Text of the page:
Subthreshold Manic Episodes Precursor of Bipolar Disorder in Children

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Children who experience subthreshold manic episodes have a much higher likelihood of developing bipolar disorder — if their parents have or had the disorders — compared to their peers.

David Axelson, MD, medical director of behavioral health at Nationwide Children’s Hospital in Columbus, Ohio, and colleagues say the study is the first to demonstrate that subthreshold manic episodes — those that come close to what is found in bipolar disorder but do not meet all the criteria — are key risk factors for the development of bipolar disorder and other mental illnesses in high-risk children.

Children of parents with bipolar disorder have substantially higher rates of subthreshold mania or hypomania (13.3 vs. 1.2%); manic, mixed or hypomanic episodes (9.2 vs. 0.8%); and major depressive episodes (32 vs. 14.9%) than their peers, the researchers reported in the American Journal of Psychiatry.

In addition, the cumulative rate of bipolar spectrum disorder at age 21 was 23% in the high-risk group compared to 3.2% in the control group. The mean age of bipolar onset was age 12, with the earliest manic episode found at 8 years old.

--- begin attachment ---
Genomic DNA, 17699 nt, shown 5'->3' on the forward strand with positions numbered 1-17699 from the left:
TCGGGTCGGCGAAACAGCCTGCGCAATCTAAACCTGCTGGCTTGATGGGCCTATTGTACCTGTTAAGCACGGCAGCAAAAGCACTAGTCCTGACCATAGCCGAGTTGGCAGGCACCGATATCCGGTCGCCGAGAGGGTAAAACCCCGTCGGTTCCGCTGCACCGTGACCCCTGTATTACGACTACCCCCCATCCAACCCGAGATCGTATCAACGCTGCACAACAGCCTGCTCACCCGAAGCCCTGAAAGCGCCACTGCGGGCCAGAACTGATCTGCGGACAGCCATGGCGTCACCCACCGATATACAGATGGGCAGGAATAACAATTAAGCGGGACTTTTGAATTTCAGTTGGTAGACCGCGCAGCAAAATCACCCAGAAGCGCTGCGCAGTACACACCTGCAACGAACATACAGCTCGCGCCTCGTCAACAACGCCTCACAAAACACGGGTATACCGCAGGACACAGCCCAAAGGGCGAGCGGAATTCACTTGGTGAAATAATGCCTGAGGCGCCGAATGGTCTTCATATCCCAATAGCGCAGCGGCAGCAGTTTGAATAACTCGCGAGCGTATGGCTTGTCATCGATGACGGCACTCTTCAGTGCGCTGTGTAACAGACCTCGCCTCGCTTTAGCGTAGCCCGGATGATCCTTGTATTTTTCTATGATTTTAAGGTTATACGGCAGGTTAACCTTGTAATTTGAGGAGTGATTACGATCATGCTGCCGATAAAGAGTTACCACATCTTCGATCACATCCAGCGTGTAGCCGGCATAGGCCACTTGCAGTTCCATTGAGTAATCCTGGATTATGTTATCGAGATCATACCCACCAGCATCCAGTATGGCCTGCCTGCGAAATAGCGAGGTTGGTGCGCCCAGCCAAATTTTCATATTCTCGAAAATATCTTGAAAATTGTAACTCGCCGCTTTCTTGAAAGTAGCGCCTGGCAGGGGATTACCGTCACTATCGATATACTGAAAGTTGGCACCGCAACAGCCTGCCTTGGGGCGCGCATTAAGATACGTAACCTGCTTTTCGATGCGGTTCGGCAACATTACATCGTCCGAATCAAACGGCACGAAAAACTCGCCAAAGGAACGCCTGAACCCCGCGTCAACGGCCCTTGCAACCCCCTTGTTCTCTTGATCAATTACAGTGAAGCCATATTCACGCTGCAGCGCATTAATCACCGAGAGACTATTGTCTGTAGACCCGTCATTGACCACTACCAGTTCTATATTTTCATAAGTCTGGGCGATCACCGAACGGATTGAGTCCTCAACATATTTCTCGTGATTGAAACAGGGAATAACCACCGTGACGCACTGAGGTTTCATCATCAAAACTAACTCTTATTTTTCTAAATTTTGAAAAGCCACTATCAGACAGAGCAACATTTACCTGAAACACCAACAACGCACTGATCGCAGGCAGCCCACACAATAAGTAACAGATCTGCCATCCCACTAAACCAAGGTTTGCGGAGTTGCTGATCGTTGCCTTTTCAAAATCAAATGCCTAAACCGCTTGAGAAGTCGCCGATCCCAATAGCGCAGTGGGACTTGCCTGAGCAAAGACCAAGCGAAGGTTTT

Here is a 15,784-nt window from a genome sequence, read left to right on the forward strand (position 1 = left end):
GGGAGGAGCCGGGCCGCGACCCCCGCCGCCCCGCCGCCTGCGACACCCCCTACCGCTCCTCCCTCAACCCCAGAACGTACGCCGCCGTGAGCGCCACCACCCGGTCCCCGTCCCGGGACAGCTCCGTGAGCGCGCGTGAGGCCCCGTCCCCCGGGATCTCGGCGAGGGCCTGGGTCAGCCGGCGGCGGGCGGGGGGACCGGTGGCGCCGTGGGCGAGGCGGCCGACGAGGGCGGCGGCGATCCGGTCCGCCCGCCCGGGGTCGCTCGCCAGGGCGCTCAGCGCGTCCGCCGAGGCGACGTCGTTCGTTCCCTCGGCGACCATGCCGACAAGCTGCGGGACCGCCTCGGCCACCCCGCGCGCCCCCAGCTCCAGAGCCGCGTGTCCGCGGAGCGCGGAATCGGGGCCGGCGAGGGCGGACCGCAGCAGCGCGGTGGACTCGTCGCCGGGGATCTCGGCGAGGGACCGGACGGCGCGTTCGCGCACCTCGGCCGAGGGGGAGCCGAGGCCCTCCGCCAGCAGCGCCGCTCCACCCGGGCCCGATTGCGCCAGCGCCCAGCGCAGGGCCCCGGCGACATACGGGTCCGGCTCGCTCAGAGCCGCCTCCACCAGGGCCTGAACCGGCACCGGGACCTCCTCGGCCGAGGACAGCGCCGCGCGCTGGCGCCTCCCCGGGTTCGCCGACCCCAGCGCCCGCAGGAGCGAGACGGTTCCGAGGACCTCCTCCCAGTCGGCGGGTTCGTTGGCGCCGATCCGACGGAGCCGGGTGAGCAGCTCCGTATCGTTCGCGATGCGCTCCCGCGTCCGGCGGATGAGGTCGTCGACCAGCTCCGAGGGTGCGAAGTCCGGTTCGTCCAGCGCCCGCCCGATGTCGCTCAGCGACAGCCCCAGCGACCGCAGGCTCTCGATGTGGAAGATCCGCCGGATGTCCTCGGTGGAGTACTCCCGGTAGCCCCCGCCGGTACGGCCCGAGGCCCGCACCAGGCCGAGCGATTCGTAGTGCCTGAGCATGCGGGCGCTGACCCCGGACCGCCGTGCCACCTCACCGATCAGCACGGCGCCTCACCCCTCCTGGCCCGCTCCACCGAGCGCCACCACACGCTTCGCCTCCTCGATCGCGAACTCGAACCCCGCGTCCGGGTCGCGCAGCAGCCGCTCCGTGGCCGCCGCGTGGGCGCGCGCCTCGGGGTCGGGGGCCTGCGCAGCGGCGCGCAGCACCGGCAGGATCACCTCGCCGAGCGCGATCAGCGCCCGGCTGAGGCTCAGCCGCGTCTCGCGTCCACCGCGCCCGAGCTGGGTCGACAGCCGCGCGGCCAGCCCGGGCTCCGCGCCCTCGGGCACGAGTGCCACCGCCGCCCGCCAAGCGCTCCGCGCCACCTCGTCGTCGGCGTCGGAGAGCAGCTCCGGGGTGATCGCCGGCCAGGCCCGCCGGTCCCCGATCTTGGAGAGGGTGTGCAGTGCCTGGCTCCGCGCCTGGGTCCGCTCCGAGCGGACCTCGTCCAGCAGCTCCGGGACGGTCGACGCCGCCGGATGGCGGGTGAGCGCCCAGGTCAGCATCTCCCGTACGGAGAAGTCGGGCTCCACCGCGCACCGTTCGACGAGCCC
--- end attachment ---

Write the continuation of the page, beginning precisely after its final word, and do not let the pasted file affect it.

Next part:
“Most children who have a parent with bipolar disorder will have a diagnosable psychiatric disorder, such as attention-deficit disorder, oppositional defiant disorder, an anxiety disorder or depression, at some point during their youth,” Axelson said in a statement. “However, most children who have a parent with bipolar disorder do not develop bipolar disorder.”

Subthreshold Manic Episodes Precursor of Bipolar Disorder in Children
Subthreshold Manic Episodes Precursor of Bipolar Disorder in Children

New research published today in the American Journal of Psychiatry indicates a strong link between subthreshold manic episodes and likelihood of developing bipolar disorder in children of parents with bipolar disorder. The study's findings could improve clinical assessment and care for these high-risk children by potentially enabling earlier identification, treatment or possible preventive measures.

The study is among the first to show that subthreshold manic episodes — experiences that approach but do not meet the cut-offs for full-blown bipolar disorder — are important diagnostic risk factors for the development of bipolar disorder and other mental health conditions in high-risk children. In addition, it found that children of parents with bipolar disorder have substantially higher rates of subthreshold mania or hypomania (13.3 vs 1.2%); manic, mixed or hypomanic episodes (9.2 vs 0.8%); and major depressive episodes (32% vs 14.9%) than community children.

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